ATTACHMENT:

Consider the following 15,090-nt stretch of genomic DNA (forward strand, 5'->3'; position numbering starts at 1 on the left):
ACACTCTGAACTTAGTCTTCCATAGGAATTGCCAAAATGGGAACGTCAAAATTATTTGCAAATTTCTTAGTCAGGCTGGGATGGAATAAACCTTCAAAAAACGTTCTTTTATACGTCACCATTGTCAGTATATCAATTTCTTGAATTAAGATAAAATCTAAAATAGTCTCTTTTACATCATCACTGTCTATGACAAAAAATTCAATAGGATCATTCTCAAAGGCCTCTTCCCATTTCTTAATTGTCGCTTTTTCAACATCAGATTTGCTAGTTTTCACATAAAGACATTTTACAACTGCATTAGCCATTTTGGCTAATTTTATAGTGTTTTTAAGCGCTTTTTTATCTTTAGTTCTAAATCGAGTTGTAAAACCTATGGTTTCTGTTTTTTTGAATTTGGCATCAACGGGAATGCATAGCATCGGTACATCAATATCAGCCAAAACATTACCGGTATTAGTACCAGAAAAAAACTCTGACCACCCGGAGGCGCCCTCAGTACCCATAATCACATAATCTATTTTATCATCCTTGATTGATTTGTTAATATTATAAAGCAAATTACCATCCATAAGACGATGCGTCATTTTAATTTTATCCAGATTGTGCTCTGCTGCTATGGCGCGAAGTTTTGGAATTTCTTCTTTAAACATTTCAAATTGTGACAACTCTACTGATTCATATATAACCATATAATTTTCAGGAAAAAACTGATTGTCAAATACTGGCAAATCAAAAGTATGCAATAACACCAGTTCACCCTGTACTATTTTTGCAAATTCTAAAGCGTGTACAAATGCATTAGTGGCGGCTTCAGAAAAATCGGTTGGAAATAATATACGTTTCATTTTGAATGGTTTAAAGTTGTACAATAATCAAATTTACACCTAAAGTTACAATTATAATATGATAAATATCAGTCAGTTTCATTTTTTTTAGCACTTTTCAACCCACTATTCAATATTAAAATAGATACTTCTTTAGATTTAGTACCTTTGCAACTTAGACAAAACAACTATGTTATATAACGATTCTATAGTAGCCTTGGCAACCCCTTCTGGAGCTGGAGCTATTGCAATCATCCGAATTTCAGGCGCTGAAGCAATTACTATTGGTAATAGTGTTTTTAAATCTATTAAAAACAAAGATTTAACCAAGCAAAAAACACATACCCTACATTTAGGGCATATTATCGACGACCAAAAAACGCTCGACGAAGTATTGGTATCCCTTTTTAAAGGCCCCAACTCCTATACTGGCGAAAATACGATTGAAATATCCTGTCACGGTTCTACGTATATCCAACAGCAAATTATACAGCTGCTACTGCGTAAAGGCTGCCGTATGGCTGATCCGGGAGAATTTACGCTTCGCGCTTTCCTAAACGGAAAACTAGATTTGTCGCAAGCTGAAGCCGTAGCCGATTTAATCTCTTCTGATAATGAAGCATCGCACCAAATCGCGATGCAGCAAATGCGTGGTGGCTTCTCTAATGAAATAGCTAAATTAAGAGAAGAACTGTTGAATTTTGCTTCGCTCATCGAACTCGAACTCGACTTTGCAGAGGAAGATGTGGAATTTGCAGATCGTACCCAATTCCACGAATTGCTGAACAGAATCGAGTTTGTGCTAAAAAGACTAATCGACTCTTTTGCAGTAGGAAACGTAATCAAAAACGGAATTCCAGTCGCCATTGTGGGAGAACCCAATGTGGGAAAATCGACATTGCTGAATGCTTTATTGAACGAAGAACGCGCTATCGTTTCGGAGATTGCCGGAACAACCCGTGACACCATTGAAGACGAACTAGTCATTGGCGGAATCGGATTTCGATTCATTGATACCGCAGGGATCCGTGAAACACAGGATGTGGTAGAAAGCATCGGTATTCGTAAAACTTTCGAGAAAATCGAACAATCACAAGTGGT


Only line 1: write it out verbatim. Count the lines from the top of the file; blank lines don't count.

Consider the following 15,090-nt stretch of genomic DNA (forward strand, 5'->3'; position numbering starts at 1 on the left):